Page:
In classical and Marxist economics, the correct price for a good is something that can be calculated precisely in terms of material and labor required to produce that good. Classical/Marxist theory implores people to adjust their perception of value to align with those correct prices. People ultimately serve the means of production.

The Cost of Community Organizing

The Minneapolis Mirror does a little investigating and calculating of a northside neighborhood group:

The cost of having 3 staff for the Hawthorne Community Council is $183,852 or $61,284 each.

$61,284 divided by 1715 (actual working hours total) = $35.73/hr

So what did the residents of Hawthorne receive for their $35.73/hr on June 2nd 2010?

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Hiding Behind the Rules

Craig Newmark has an excellent post about the inherent flaws in government regulation of commerce, and those who put their faith in regulators (re-quoting his quotes…go read the whole thing):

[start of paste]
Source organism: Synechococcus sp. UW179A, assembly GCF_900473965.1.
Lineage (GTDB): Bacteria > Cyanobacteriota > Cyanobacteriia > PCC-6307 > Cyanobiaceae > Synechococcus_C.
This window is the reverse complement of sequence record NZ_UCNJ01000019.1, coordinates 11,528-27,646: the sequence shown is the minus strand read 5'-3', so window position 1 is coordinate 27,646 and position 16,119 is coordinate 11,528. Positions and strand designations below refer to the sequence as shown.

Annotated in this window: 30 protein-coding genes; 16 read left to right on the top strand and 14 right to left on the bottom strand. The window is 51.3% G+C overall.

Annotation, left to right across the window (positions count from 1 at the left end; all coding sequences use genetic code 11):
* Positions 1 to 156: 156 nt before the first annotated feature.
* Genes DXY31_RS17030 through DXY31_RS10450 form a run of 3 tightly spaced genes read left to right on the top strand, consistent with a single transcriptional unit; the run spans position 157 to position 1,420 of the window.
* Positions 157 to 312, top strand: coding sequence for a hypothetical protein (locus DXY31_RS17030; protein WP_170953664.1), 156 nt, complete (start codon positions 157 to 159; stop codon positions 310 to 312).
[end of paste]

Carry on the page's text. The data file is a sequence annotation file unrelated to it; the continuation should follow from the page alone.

…it’s hard to think of a recent disaster in the business world that wasn’t abetted by inept regulation. Mining regulators allowed operators like Massey Energy to flout safety rules. Financial regulators let A.I.G. write more than half a trillion dollars of credit-default protection without making a noise. The S.E.C. failed to spot the frauds at Enron and WorldCom, gave Bernie Madoff a clean bill of health…

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Uncertainty Begets Uncertainty

Using last week’s weak employment data as a launching point, George Will lays out the case against big government: 

Today investors and employers are certain that uncertainties are multiplying.

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Minneapolis Ready to Launch Bike-Stealing Program

Minneapolis is ten days from launch its bike-sharing program, now branded Nice Ride. I called this to your attention about a year ago, noting that Paris was having some problems pedaling its way to utopia: